“The Whatever Girls Story” has been published in the July 2012 edition of the “Mermaids of the Lake” e-magazine.
“Please, let me be homeschooled, please! I promise I’ll do a good job” I begged and pleaded to my parents. The feelings of being trapped and alone, by-products of teenage pressures and stresses, overwhelmed me constantly. No one understood the magnitude of my anxiety over school. I was desperate for a way out.
I wake up. I’ve been having this reoccurring dream for the last couple of years. Post-traumatic stress disorder from the teenage years? That’s a new one for me, but from my own experience, the teen years certainly can put undue stress on a kid.
My middle and high school years were less than stellar. I was painfully shy – your textbook introvert. I never really felt a part of any one group. I was timid about friendships, and rightfully so, because next to the weather here in Spokane, I’ve never seen anything change overnight so rapidly. And not much has changed in the friendship game since I was a kid, or so I hear and have observed. One day you’re BFF’s and the next day, not so much.
“Sticks and stones can break your bones but words can never hurt.”
I beg to differ – word wounds are the worst. (photo: Pinterest)
Fast forward 20+ years and I’m a mom of a teenage girl – a double whammy. As every parent does, I want to protect her (my husband calls me “Mafia Mommy”) from some of the experiences I had at her age. Because the school system hasn’t embraced the “Take your Mommy to School Day” and I really need for my daughter to experience life on her own, I knew I needed to come up with a way I could help her navigate through these next few years, while giving her a reasonable amount of independence. My objective was clear – I wanted her to make it through middle and high school without compromising or losing herself or her values under the guise of “fitting in.” I knew that road firsthand. I had emptiness in my heart and a longing to be accepted. I looked for that validation in boys and by pretending to be someone I wasn’t. I sold myself out so I could be part of something and feel like I belonged. That “something” was always temporary.
The words of Ecclesiastes 4:12 inspired me into action:
“Though one may be overpowered, two can defend themselves.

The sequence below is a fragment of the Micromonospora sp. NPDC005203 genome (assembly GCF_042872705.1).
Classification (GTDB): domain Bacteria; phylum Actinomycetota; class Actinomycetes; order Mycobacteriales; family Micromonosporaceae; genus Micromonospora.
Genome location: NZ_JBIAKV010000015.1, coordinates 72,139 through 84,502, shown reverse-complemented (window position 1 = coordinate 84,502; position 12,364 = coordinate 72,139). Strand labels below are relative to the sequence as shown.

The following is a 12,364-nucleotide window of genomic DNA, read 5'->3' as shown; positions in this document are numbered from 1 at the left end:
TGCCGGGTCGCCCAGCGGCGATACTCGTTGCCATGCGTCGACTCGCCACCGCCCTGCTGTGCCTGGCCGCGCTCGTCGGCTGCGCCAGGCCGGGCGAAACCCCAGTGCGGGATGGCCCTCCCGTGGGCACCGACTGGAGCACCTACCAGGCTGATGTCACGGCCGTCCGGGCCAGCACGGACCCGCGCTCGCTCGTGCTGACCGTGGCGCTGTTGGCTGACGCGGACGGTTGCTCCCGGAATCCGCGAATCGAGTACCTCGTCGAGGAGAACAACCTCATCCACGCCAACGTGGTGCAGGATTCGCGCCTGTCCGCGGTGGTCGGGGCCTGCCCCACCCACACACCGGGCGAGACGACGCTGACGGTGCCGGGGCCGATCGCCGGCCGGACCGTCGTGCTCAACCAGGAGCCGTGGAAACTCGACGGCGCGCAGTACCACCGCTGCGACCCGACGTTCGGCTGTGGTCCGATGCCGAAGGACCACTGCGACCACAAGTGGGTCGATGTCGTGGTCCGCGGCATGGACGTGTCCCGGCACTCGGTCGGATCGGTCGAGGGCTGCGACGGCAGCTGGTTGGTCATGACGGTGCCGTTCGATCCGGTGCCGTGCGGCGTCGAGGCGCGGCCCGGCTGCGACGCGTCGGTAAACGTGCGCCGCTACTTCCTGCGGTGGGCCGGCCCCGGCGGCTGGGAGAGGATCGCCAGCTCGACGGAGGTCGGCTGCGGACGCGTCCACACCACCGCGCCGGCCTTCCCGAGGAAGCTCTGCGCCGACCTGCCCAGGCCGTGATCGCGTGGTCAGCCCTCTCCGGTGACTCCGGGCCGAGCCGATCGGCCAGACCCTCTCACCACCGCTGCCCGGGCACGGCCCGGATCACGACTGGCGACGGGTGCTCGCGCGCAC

A cord of three strands is not quickly broken.”
There was no way I was going to drop my daughter off at school and wish her luck. I refused to buy into “status quo” and the “kids will be kids” mentality. I’m about empowering and equipping kids and so, the year before my daughter started 7th grade, I founded “The Whatever Girls.” This is a life group for teen girls, where moms are welcome and encouraged to participate with their daughters. We exist to empower girls to choose God’s best for their lives by exemplifying the pillars of Philippians 4:8 – “whatever is true, whatever is noble, whatever is right, whatever is pure, whatever is lovely, whatever is admirable– if anything is excellent or praiseworthy, think about such things.”
Our group consists of like-minded moms and daughters who want to stay true to their faith and values, while swimming upstream against the pressures of their teen years. We meet twice a month and talk about things such as: peer pressure, sex, girl drama, modesty, goals, addictions, friendships, school, our faith in Jesus, and more. Within this group we have developed deep bonds through which we support and encourage each other along the way.
We held our first retreat last fall and this spring we raised funds to bring Proverbs 31 author and speaker Lynn Cowell to Spokane for a community conference for teen girls and their moms. More events are on our horizon such as: a father-daughter dance in the fall of 2013, another big conference in the fall of 2013, and several things in between.
We’re in our second year of the teen years and I’m happy to report that so far, so good. It truly has made all the difference to be involved in my daughter’s life and to provide opportunities for her and her friends to participate in some life-giving activities and discussions. Through Whatever Girls, I find that my daughter learns about the responsibilities that come with independence. As we grow in relationship with each other, I am able to give her much needed guidance and structure, coupled with lots of love and grace.
Be encouraged parents. It’s never too late to start plugging in and being intentional with your kids. These years can be stressful at times, but they can also be very enjoyable. Don’t let the rough spots overshadow these precious last few years you have them at home.
Tips for Growing Closer to Your Teen
- Spend time with them. Find out what they like to do and make a date.
- Talk to them often, but most importantly, listen to them. Find out what’s going on and how their hearts are doing.
- Welcome their friends into your home. By making your home a fun and safe place to hang out you’re actually creating an environment they prefer to be.
- Know your kids friends and their parents. You simply must know and manage who is being allowed to influence your kids. Period.